Other Questions. - Northern Ireland Issues.

Emmet Stagg


9 Mr. Stagg asked the Minister for Foreign Affairs the progress made to date regarding implementing the matters agreed at the Weston Park talks; and if he will make a statement on the matter. [3761/02]

I refer the Deputy to my reply to Question No. 5 on Northern Ireland.

I will be brief, to save time and so that we can move on to other questions. What is the current situation as regards the implementation of paragraphs 18 and 19 of the Weston Park agreement, which relate to the appointment of a judge to deal with the murders of Chief Superintendent Harry Breen, Superintendent Bob Buchanan, Pat Finucane, Lord Justice and Lady Gibson, Robert Hamill, Rosemary Nelson and Billy Wright? Paragraph 19 of the agreement states that "the investigation of each individual case will begin no later than April 2002". Is such a date still a realistic deadline? Has the Minister encouraged Sinn Féin representatives during his contacts with them to change their view on the policing authority?

The Secretary of State and I have discussed on several occasions the appointment of a judge of international standing to undertake an investigation into the cases of Patrick Finucane, Rosemary Nelson and others, as promised at Weston Park. Irish officials are working to take the matter forward as quickly as possible. I am mindful that we stated at Weston Park that the investigation should begin no later than April 2002, but while various names have been mentioned as possible leaders of the investigation, the Governments have not yet agreed on someone who is both available and willing to take up such a position. Candidates have to possess a certain level of experience and must have the trust and confidence of the families. It is important that they have expertise in the field of human rights. It has not been easy to locate, identify or get the agreement of an eminent judicial international personage to act as an overseer. The decision taken on this matter at Weston Park was a highly important one and both Governments are highly committed to it. I am mindful that we hope to have the investigation up and running within two months and efforts will continue to that end.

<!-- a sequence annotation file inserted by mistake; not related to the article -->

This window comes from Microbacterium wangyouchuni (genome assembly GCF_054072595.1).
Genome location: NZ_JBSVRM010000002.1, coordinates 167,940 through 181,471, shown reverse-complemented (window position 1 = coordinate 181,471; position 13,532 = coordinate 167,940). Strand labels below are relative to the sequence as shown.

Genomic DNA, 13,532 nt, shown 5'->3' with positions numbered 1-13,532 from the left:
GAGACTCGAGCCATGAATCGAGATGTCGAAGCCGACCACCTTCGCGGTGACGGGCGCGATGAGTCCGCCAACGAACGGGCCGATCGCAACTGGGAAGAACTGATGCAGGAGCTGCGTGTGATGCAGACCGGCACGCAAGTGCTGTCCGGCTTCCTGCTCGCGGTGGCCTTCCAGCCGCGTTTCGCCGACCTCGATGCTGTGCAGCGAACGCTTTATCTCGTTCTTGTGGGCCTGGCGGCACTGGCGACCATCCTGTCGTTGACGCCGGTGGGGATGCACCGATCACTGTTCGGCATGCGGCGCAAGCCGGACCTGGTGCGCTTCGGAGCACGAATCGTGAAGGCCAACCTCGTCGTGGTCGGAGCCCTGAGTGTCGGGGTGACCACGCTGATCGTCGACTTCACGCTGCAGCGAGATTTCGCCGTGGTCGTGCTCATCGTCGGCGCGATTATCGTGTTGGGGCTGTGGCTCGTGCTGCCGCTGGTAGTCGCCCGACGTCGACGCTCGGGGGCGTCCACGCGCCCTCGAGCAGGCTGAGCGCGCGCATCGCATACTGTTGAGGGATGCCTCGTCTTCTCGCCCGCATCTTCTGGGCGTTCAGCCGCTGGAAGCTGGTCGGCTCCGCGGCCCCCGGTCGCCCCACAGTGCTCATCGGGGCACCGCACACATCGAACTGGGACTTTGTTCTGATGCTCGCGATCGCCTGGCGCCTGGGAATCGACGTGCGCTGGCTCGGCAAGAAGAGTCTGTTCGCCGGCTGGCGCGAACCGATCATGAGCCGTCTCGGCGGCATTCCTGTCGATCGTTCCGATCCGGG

As regards the Deputy's question on Sinn Féin, he will appreciate that it is the considered view of the Government that it would be best if all parties eligible for membership of the policing board took up their membership so that we can ensure that the new beginning envisaged by Patten will become a reality for everyone in the community.

Have many members of the Garda Síochána applied to join the Police Service of Northern Ireland? Have many people from the North applied to join the Garda? Is there any reason these applicants may not have been successful, for example difficulties with training or problems of compatibility? Does the Minister agree it would be good to develop two-way traffic of that nature?

Police reform in Northern Ireland involves greater co-operation and increased confidence in both sections of the community. The wishes of both sides would be best fulfilled if progress could be made on the provisions in the new policing arrangements for cross-Border assistance. Departments in both jurisdictions have conducted detailed work to ensure that difficulties, for example in terms of entitlements, are adequately addressed. We need to make sure there are no blockages to mobility in appropriate circumstances. It was unfortunate that problems arose in relation to two positions which came up on the policing authority, but sufficient work has been done in the interim to ensure that the issue of prior training is addressed in the event of successful applications.